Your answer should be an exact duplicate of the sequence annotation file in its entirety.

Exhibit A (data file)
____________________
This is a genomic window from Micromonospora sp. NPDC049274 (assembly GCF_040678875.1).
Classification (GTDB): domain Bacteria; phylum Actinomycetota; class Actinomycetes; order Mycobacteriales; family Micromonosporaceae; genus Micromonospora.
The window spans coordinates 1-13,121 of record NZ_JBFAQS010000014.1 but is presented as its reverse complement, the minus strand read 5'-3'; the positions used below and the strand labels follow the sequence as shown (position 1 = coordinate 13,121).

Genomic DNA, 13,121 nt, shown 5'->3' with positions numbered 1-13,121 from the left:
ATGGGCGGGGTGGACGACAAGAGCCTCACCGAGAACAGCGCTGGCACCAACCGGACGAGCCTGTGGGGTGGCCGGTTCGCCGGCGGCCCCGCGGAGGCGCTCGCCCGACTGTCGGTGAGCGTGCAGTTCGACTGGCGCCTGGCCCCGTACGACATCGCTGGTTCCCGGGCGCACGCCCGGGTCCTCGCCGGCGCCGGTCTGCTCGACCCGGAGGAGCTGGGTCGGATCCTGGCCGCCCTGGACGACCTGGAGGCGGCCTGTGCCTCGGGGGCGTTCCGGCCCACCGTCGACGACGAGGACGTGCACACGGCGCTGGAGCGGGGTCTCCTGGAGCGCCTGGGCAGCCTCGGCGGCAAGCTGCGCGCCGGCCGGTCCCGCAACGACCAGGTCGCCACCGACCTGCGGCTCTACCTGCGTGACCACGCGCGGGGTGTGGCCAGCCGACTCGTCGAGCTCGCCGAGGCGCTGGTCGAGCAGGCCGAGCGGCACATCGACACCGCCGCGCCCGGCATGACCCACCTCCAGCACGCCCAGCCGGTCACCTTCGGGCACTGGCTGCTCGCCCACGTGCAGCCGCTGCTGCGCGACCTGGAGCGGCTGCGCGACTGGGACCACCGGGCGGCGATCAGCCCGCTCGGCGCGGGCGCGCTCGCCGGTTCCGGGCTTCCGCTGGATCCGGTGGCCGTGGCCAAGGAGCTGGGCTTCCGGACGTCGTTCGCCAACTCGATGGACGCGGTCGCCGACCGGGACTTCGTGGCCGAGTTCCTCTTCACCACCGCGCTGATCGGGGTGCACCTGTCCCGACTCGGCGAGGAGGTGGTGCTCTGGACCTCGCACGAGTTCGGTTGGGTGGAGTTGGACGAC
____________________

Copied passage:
This is a genomic window from Micromonospora sp. NPDC049274 (assembly GCF_040678875.1).
Classification (GTDB): domain Bacteria; phylum Actinomycetota; class Actinomycetes; order Mycobacteriales; family Micromonosporaceae; genus Micromonospora.
The window spans coordinates 1-13,121 of record NZ_JBFAQS010000014.1 but is presented as its reverse complement, the minus strand read 5'-3'; the positions used below and the strand labels follow the sequence as shown (position 1 = coordinate 13,121).

Genomic DNA, 13,121 nt, shown 5'->3' with positions numbered 1-13,121 from the left:
ATGGGCGGGGTGGACGACAAGAGCCTCACCGAGAACAGCGCTGGCACCAACCGGACGAGCCTGTGGGGTGGCCGGTTCGCCGGCGGCCCCGCGGAGGCGCTCGCCCGACTGTCGGTGAGCGTGCAGTTCGACTGGCGCCTGGCCCCGTACGACATCGCTGGTTCCCGGGCGCACGCCCGGGTCCTCGCCGGCGCCGGTCTGCTCGACCCGGAGGAGCTGGGTCGGATCCTGGCCGCCCTGGACGACCTGGAGGCGGCCTGTGCCTCGGGGGCGTTCCGGCCCACCGTCGACGACGAGGACGTGCACACGGCGCTGGAGCGGGGTCTCCTGGAGCGCCTGGGCAGCCTCGGCGGCAAGCTGCGCGCCGGCCGGTCCCGCAACGACCAGGTCGCCACCGACCTGCGGCTCTACCTGCGTGACCACGCGCGGGGTGTGGCCAGCCGACTCGTCGAGCTCGCCGAGGCGCTGGTCGAGCAGGCCGAGCGGCACATCGACACCGCCGCGCCCGGCATGACCCACCTCCAGCACGCCCAGCCGGTCACCTTCGGGCACTGGCTGCTCGCCCACGTGCAGCCGCTGCTGCGCGACCTGGAGCGGCTGCGCGACTGGGACCACCGGGCGGCGATCAGCCCGCTCGGCGCGGGCGCGCTCGCCGGTTCCGGGCTTCCGCTGGATCCGGTGGCCGTGGCCAAGGAGCTGGGCTTCCGGACGTCGTTCGCCAACTCGATGGACGCGGTCGCCGACCGGGACTTCGTGGCCGAGTTCCTCTTCACCACCGCGCTGATCGGGGTGCACCTGTCCCGACTCGGCGAGGAGGTGGTGCTCTGGACCTCGCACGAGTTCGGTTGGGTGGAGTTGGACGAC